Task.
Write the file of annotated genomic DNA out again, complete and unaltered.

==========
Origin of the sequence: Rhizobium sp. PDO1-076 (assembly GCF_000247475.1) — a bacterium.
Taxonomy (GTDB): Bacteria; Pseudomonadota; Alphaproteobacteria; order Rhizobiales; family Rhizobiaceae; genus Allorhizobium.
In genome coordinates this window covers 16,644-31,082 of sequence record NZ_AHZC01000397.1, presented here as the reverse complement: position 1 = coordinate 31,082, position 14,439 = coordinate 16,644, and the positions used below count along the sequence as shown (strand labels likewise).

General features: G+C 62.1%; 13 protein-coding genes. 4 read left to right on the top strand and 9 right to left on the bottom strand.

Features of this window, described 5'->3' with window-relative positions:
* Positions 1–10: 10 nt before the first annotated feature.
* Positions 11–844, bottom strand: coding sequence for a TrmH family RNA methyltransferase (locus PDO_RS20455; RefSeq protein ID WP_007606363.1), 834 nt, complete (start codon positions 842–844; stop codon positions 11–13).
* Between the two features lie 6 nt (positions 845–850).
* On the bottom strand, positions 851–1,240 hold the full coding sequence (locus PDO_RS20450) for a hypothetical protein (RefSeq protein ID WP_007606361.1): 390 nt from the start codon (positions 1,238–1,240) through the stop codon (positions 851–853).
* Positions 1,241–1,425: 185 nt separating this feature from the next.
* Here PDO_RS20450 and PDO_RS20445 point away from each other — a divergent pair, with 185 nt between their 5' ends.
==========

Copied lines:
Origin of the sequence: Rhizobium sp. PDO1-076 (assembly GCF_000247475.1) — a bacterium.
Taxonomy (GTDB): Bacteria; Pseudomonadota; Alphaproteobacteria; order Rhizobiales; family Rhizobiaceae; genus Allorhizobium.
In genome coordinates this window covers 16,644-31,082 of sequence record NZ_AHZC01000397.1, presented here as the reverse complement: position 1 = coordinate 31,082, position 14,439 = coordinate 16,644, and the positions used below count along the sequence as shown (strand labels likewise).

General features: G+C 62.1%; 13 protein-coding genes. 4 read left to right on the top strand and 9 right to left on the bottom strand.

Features of this window, described 5'->3' with window-relative positions:
* Positions 1–10: 10 nt before the first annotated feature.
* Positions 11–844, bottom strand: coding sequence for a TrmH family RNA methyltransferase (locus PDO_RS20455; RefSeq protein ID WP_007606363.1), 834 nt, complete (start codon positions 842–844; stop codon positions 11–13).
* Between the two features lie 6 nt (positions 845–850).
* On the bottom strand, positions 851–1,240 hold the full coding sequence (locus PDO_RS20450) for a hypothetical protein (RefSeq protein ID WP_007606361.1): 390 nt from the start codon (positions 1,238–1,240) through the stop codon (positions 851–853).
* Positions 1,241–1,425: 185 nt separating this feature from the next.
* Here PDO_RS20450 and PDO_RS20445 point away from each other — a divergent pair, with 185 nt between their 5' ends.